“It’s true, I did… So you were waiting for me, weren’t you? In the wood? You must have followed me!”
“Did you know about my amnesia? Were you taking advantage – that I might not remember you?”
“No, seriously, that would be twisted.”
“And all that stuff about fraud, and prison?”
“At the RCM, after you turned me down, well I followed you a bit back then. Nothing sinister – I mean Berlioz used to follow Harriet Smithson, right?”
“Yes, and look how that ended!” As jokes go it’s pretty grim. I stand and start to walk. So does he.
“After those times – when I couldn’t get you out of my head – I met someone, a pianist.”
“The girl in the photo?”
“Yeah. Anyhow, she was… She used to hit me.” He has a hangdog, broken look.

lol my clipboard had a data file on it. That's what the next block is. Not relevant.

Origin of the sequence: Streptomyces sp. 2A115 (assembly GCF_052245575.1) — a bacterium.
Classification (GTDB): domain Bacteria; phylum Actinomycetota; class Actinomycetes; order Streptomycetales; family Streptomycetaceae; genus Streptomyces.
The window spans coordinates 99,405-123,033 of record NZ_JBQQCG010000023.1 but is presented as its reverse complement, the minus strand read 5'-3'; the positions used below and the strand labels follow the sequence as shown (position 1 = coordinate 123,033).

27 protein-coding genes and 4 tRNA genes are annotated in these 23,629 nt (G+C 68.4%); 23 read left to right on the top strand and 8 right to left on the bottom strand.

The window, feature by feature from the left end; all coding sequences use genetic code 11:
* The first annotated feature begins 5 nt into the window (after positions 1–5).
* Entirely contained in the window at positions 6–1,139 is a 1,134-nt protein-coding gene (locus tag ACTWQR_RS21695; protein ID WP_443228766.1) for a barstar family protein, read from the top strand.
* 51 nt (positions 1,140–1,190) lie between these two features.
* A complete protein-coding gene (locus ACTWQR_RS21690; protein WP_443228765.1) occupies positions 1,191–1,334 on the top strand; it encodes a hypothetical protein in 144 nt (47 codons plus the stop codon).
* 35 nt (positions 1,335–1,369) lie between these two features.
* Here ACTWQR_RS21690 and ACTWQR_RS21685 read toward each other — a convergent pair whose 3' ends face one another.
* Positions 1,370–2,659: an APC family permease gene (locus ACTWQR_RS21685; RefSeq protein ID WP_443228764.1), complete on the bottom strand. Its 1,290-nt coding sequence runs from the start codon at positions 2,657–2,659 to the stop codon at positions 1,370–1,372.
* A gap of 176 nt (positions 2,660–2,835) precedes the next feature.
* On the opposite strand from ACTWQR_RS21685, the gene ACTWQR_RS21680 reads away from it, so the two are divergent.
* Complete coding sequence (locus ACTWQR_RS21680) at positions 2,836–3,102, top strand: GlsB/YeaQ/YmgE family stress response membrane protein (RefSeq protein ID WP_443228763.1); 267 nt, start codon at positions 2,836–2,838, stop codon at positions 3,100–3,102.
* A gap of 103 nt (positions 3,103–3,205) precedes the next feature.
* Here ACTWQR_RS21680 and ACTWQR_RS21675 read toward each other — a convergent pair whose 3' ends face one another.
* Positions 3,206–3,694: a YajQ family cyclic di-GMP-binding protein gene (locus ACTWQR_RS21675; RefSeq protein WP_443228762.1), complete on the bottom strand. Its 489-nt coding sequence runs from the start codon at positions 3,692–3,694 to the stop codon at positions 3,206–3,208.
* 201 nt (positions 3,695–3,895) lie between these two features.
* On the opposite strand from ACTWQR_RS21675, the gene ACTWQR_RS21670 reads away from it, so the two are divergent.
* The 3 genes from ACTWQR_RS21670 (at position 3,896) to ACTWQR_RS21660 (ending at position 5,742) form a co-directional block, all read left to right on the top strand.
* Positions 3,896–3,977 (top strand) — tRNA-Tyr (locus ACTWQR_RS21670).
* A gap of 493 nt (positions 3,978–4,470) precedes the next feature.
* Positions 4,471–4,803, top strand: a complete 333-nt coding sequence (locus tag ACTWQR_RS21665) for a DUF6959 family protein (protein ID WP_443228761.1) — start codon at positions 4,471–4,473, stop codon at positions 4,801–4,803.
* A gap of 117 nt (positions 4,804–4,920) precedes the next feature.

“Not the other way around?”
“No, really. There are cigarette burns on my back – you’ll see them – that was her.” Or it could have been an irritable cellmate. I look away. The snowy pines are icing sugar perfect, their tops catching the yellow light. “And, like I told you – I have changed!” he says.
“So what happened?” Not fraud. He’s too passionate. And too mad.
“We used to argue. We’d play sonatas together, and sometimes we’d just lose it. It got abusive.”
“Oh dear, should have stuck to Bach, eh?”
“Look… It was difficult, we both found it difficult being in a relationship with another musician. Another performing musician. Playing together, it screwed us up. We both had to have our own view winning. We’d sabotage each other, then stop, say sorry, and hate it, silently.”
“Okay, this is by far the worst thing that has ever happened to me.” He catches my eye, then stares at the icy slush on his shoes. “We were arguing – she was drunk, she hit me, I slapped her, and she fell down some steps. Some stone steps. And broke her neck. It was an accident. But there were witnesses who thought they had seen it all, and… I got convicted of manslaughter.”
“You killed her?” Oh my god. “Are you sorry?”
“What can I say that doesn’t sound inadequate? Of course I’m sorry!”